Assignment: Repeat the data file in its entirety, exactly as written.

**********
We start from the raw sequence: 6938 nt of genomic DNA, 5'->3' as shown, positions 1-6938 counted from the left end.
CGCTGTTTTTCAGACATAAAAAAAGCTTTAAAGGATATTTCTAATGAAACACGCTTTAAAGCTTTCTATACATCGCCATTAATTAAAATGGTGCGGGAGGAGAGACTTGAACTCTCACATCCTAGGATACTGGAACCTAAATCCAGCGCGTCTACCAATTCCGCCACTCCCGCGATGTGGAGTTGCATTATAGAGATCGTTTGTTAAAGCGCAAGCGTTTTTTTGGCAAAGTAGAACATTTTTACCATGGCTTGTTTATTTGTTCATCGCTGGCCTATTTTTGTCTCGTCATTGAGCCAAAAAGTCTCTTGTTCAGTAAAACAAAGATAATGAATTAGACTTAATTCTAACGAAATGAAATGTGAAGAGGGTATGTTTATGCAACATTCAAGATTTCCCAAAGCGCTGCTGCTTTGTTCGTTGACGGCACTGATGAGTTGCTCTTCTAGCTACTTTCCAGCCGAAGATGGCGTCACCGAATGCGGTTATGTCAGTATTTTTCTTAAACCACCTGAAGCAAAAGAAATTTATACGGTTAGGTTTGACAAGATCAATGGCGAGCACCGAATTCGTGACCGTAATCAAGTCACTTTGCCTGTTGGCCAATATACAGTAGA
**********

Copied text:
We start from the raw sequence: 6938 nt of genomic DNA, 5'->3' as shown, positions 1-6938 counted from the left end.
CGCTGTTTTTCAGACATAAAAAAAGCTTTAAAGGATATTTCTAATGAAACACGCTTTAAAGCTTTCTATACATCGCCATTAATTAAAATGGTGCGGGAGGAGAGACTTGAACTCTCACATCCTAGGATACTGGAACCTAAATCCAGCGCGTCTACCAATTCCGCCACTCCCGCGATGTGGAGTTGCATTATAGAGATCGTTTGTTAAAGCGCAAGCGTTTTTTTGGCAAAGTAGAACATTTTTACCATGGCTTGTTTATTTGTTCATCGCTGGCCTATTTTTGTCTCGTCATTGAGCCAAAAAGTCTCTTGTTCAGTAAAACAAAGATAATGAATTAGACTTAATTCTAACGAAATGAAATGTGAAGAGGGTATGTTTATGCAACATTCAAGATTTCCCAAAGCGCTGCTGCTTTGTTCGTTGACGGCACTGATGAGTTGCTCTTCTAGCTACTTTCCAGCCGAAGATGGCGTCACCGAATGCGGTTATGTCAGTATTTTTCTTAAACCACCTGAAGCAAAAGAAATTTATACGGTTAGGTTTGACAAGATCAATGGCGAGCACCGAATTCGTGACCGTAATCAAGTCACTTTGCCTGTTGGCCAATATACAGTAGA